Wireless internet connection has become so common in today’s world that when we ask to connect to the internet we almost instinctively say “Wi-Fi”.
Our homes are wireless entertainment and information hubs filled with smart TV’s, smart speakers, security systems and household gadgets not to mention phones, laptops, and tablets.
It’s never been more important that our Wi-Fi connection meets our needs so below are some handy tips to get the best out of your connection.
Firstly, your Wi-Fi connection will only be as good as your broadband connection, and this can vary depending on what’s available to you and the service you subscribe. You can check what connections are available to you on the Ofcom broadband checker.
How to improve your current Wi-Fi
Where is your router?
Where you place your router can play a big part in how the signal transmits around your property. Wi-Fi signals weaken as they pass through objects and the strength can be affected by materials such as metal, glass, stone, and water.
Electrical items can also affect Wi-Fi signal such as a microwave, TV and even baby monitors or cordless phones.
The router’s position in the property is also key. Signal is transmitted all around the router so where practical it should be placed central to the property away from electricals, fish tanks, radiators, and thick stone walls. Ideally it would be placed on a shelf or side table and if possible, away from the ground. If the router comes with an ariel or two, they should be angled in opposite directions for best coverage.
Upgrade your router
Periodically providers upgrade their equipment and often send out a new router to customers. If you haven’t had an upgrade in a few years, then contact your provider to make sure you have the model they’re currently providing.
Another option is to purchase an upgraded router not issued by your provider, however, be aware that your broadband provider may not be able to assist if you have connection problems.
A mesh network
Mesh networks connect to your router and can be purchased in packs to fit your needs. These provide their own Wi-Fi network in the home which can improve Wi-Fi coverage without losing performance from your broadband connection. Mesh Wi-Fi systems always come with at least a pair of hubs however you can add extra hubs if you have a larger home or to meet your demand. The system plugs into your existing router for an instant Wi-Fi upgrade.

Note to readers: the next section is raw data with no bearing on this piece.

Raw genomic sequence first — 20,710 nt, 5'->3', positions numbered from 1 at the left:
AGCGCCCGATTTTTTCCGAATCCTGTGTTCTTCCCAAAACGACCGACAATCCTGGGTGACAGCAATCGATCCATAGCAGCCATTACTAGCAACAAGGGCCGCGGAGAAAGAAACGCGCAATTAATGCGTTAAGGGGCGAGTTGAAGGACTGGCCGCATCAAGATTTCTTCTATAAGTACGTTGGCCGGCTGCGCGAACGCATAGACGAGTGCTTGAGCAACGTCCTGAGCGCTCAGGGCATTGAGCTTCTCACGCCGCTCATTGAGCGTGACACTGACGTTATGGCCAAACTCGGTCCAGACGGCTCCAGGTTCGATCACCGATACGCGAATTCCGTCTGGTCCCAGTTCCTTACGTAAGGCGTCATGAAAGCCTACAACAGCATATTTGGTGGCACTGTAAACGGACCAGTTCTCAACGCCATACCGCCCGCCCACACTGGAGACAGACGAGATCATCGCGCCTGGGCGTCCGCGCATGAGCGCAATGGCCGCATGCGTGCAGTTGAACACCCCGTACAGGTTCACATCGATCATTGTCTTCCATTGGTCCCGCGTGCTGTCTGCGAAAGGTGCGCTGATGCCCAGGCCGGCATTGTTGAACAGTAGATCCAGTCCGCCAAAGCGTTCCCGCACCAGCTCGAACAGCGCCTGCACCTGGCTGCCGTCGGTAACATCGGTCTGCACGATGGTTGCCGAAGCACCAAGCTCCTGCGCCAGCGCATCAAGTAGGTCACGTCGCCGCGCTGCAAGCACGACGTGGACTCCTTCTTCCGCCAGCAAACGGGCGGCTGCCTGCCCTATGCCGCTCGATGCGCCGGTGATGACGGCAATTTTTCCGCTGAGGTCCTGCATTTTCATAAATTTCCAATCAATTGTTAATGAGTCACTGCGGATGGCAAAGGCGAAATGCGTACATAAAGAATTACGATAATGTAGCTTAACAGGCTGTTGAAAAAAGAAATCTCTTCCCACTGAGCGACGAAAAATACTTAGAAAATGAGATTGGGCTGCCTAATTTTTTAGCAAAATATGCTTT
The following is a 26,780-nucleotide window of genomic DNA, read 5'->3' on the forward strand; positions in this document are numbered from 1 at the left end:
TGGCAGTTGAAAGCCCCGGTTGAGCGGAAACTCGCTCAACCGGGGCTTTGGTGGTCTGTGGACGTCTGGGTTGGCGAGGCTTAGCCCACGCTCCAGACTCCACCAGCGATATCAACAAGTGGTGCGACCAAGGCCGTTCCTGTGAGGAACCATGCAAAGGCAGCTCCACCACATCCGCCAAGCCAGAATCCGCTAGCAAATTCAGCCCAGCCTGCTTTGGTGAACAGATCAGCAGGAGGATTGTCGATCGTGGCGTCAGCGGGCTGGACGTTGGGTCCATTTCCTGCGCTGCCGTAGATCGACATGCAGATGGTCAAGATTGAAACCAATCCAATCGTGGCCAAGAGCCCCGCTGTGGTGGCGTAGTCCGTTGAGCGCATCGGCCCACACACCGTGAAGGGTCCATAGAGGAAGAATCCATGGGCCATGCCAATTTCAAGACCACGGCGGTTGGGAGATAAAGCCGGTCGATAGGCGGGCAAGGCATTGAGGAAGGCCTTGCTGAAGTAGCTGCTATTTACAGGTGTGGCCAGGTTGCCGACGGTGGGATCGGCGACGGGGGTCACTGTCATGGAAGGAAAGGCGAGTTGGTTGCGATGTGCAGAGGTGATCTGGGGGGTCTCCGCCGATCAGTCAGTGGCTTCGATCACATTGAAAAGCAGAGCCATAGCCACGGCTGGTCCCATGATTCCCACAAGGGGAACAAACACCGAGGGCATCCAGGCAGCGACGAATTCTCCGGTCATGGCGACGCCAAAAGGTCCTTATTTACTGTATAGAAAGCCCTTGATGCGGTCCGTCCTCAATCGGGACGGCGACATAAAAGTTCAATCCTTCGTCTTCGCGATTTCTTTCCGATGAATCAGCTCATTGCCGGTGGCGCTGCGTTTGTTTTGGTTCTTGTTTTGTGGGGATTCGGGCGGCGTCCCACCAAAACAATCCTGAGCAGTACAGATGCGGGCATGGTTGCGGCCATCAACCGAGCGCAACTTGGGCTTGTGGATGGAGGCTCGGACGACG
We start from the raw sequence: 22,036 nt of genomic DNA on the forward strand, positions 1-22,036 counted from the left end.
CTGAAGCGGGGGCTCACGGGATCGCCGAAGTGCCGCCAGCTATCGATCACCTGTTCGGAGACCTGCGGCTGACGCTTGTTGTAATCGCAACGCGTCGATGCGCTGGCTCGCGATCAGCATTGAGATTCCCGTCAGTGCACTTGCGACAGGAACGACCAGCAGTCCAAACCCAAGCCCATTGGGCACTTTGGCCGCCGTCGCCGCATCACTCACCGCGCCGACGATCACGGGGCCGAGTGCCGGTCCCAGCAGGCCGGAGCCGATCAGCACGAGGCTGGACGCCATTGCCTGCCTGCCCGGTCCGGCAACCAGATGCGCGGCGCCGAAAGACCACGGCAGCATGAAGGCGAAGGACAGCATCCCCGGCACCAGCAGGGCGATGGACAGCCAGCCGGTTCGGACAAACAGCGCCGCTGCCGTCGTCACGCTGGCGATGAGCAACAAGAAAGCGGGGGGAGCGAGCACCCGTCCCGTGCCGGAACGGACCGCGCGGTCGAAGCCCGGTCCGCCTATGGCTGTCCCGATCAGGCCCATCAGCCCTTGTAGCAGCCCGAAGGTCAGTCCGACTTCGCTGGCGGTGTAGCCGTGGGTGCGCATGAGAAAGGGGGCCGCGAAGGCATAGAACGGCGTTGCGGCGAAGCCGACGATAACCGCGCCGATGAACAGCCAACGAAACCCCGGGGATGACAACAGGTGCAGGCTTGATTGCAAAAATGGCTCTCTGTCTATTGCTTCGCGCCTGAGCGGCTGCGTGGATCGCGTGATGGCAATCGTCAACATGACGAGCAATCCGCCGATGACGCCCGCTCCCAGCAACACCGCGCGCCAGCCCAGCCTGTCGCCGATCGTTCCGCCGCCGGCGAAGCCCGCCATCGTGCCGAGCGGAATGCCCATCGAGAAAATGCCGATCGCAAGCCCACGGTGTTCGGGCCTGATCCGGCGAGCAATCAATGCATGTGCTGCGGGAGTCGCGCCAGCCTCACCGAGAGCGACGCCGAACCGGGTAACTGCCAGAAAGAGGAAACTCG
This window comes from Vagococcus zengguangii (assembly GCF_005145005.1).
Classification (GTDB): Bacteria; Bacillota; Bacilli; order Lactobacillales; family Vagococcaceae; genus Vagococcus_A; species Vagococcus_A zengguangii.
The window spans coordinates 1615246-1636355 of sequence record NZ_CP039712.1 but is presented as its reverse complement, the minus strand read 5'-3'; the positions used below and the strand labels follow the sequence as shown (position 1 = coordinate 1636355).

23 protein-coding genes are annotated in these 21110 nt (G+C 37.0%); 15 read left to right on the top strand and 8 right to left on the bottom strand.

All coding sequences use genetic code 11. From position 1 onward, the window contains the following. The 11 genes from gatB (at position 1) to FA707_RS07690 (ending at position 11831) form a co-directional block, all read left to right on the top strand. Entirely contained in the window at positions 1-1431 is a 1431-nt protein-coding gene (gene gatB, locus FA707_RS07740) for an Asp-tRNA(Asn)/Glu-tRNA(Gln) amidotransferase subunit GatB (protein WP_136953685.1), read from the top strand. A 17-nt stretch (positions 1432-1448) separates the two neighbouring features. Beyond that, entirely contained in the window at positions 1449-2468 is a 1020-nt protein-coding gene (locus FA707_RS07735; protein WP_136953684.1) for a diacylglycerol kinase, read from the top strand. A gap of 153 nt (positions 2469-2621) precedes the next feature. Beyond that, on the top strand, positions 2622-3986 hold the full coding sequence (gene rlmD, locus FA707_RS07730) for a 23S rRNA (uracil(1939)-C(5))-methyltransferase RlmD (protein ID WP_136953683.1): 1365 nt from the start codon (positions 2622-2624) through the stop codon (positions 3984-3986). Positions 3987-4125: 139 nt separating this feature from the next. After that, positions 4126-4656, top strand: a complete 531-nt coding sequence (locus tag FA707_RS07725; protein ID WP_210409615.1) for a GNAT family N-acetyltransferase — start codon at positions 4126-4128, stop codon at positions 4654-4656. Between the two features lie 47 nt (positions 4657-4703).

The number of devices you have connected can affect your Wi-Fi speed as multiple devices share the bandwidth from the same signal. By disconnecting devices that are idle or not needed can improve the data rate to the devices you are using.
These can be purchased and placed in areas of the home that signal is weak to extend coverage. They act in a similar way to a mesh however unlike mesh they can affect your connection speeds.
Other options for a better connection
These use your homes electrical circuits to transfer signal from your router to another room. They come in pairs with one plugging into a power socket and connecting directly to your router via ethernet cable and the other plugging in to the room where you are using your device.
And finally, not the most practical, however the most efficient. An ethernet cable has one end plugged into your router and the other end into your device generally providing a more stable connection. So, when all else fails, you will get your true broadband speed.